Tuesday, January 5, 2016

Donut Jar



It's lunchtime at the diner. I get out the gouache. My eye is on the donut jar.


I squeeze out Prussian blue, burnt sienna, and white. I paint the thing without the highlights. They go on last, like the hat before you're out the door.

This 10 second video takes you from the donut jar to the sketchbook page. (Link to Youtube

"Gouache in the Wild"
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8 comments:

Chris said...

I too share your apparent love for diners. Have you ever thought of putting together a "Dinertopia" book?

gyrusdentus said...

Only recently have Dunkin`Donuts opened franchises in Germany. Donuts are a great American invention. I love them a lot

Bob B. said...

James do you spray your gouache and casein paintings with fixative when you're done so that they are then waterproof?

James Gurney said...

Bob, no, with sketches in a sketchbook, I don't worry about fixing them, just leave them the natural gouache.

Gyrus, these donuts are really good, handmade. They call them "diner dunkers....one dunk, you're sunk."

Chris, Love the idea of Dinertopia. Might make a good sitcom or reality show, too.

Chris Beaven said...

Love your work!

Mario said...

Lovely painting, and nice addition to the Dinertopia collection :)
I have a question about Prussian blue. I am kind of addicted to this color, I love its hue and I think it's the best mixer for greens. In watercolor it dries to a very fine granulation, which I like very much. But I know it's a bit controversial, the Handprint guide to pigments describes it as "one of the most dynamic pigments available" and, as you write in "Color and Light", it has been "largely replaced by superior phthalo blue". It is known to shift somewhat in light and recover in dark, but how long does it take? Hours, days, ... years?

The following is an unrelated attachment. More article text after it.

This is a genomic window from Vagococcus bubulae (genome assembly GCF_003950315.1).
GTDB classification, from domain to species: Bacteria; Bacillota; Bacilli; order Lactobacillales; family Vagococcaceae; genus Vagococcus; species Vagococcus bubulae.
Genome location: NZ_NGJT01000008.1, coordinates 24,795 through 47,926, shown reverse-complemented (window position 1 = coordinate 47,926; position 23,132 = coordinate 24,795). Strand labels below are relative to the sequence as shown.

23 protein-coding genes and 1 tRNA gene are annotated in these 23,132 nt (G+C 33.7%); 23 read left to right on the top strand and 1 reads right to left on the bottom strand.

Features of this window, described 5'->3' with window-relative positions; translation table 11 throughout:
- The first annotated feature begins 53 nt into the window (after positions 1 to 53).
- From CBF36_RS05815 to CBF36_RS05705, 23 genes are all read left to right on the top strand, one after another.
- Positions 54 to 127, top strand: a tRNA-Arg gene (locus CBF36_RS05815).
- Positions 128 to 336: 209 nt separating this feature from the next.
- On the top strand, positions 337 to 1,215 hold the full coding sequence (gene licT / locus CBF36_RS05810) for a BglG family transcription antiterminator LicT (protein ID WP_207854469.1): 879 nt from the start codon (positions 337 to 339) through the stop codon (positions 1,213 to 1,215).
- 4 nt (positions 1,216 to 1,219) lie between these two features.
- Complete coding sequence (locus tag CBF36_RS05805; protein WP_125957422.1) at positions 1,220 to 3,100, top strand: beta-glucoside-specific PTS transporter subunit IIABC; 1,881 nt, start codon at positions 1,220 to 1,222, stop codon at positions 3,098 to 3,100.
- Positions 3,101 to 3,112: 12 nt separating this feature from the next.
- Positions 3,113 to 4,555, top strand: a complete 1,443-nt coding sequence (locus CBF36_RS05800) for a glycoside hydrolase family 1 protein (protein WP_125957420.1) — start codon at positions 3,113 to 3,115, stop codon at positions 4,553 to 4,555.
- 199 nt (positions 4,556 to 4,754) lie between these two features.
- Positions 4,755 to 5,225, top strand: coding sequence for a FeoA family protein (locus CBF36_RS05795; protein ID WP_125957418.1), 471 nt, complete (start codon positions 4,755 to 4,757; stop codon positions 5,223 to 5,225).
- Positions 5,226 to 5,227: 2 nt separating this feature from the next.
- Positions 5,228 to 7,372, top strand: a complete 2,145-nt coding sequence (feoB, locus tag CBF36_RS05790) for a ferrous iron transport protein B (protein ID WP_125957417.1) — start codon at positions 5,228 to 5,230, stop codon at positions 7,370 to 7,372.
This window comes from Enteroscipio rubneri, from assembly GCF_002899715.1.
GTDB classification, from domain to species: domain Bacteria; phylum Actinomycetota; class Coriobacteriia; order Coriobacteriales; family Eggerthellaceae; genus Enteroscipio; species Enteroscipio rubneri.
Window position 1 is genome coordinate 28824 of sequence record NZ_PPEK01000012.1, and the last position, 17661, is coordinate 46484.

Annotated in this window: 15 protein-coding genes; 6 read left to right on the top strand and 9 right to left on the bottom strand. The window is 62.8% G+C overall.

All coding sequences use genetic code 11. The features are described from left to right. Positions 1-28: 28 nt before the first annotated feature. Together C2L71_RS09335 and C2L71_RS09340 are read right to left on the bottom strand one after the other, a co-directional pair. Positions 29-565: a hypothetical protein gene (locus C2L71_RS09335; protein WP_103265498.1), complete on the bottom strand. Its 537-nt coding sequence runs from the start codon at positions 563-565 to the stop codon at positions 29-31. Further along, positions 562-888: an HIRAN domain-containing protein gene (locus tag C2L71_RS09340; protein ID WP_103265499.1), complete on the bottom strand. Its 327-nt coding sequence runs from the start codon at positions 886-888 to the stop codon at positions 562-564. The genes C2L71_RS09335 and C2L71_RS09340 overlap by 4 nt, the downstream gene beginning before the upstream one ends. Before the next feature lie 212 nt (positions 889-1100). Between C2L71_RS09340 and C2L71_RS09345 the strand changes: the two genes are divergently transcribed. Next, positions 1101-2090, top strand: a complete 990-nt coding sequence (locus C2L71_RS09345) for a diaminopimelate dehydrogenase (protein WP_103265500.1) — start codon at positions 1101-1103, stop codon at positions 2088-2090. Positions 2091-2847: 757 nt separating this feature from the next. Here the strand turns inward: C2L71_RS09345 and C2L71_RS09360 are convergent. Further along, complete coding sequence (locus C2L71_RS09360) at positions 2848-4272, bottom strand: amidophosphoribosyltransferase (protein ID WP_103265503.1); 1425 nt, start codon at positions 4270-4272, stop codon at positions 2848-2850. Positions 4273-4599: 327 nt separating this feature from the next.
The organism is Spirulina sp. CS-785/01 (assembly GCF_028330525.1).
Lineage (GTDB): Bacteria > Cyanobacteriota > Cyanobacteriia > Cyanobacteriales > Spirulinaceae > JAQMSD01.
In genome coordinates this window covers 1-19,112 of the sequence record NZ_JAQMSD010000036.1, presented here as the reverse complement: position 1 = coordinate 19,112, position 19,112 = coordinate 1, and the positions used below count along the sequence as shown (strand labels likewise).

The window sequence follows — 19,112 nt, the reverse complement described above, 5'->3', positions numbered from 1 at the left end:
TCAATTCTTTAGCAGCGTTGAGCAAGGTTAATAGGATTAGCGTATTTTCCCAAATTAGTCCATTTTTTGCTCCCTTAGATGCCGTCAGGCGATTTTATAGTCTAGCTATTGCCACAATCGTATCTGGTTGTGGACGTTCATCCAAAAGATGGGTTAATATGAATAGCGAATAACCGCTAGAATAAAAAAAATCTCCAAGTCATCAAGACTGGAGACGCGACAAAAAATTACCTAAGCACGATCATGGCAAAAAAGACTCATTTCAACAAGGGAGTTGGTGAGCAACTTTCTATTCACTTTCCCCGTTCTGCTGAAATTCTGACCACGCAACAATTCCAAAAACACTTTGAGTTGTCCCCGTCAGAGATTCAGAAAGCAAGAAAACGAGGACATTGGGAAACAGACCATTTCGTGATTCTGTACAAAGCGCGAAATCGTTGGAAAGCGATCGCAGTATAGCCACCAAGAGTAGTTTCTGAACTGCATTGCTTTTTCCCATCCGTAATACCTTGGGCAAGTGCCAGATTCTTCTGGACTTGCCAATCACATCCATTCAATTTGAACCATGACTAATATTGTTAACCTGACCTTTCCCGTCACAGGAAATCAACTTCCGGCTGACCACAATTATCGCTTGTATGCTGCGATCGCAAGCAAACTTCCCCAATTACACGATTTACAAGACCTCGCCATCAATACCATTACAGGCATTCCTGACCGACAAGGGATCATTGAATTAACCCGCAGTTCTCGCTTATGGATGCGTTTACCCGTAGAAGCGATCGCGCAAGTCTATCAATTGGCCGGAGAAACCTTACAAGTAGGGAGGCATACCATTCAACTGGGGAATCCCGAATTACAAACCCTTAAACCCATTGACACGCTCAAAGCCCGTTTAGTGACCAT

So I'd like to ask blog readers if they use this pigment and consider it safe (stable and reliable).

James Gurney said...

Mario, Gee, those are good questions. I'm not sure of the answers. I'm just in love the color for the fine granulation as you say and the wonderful greenish-bluish color, which isn't as saturated as Phthalo. What do you mean by "shift somewhat in light and recover in dark?" As far as lightfastness, here's a discussion on Wetcanvas: http://www.wetcanvas.com/forums/archive/index.php/t-929260.html
It seems to be OK by all accounts.

Mario said...

Thank you for your answer, James.
Regarding the shift, I probably had a bad recollection. The pigment actually tends to fade (not shift) a bit when exposed to light, but goes back to the original intensity when kept in a dark place. If you download Winsor&Newton color chart for watercolors (PDF), Prussian blue is described as "fluctuating colour, fades in light, recovers in dark".
In the discussion on WetCanvas, some people mention another problem: the pigment is supposed to fade faster when mixed with white, not only for the (obvious) reason that the pigment is more diluted, but possibly for some kind of chemical reaction.
So it's probably safer to use it in watercolor than in opaque techniques, I guess.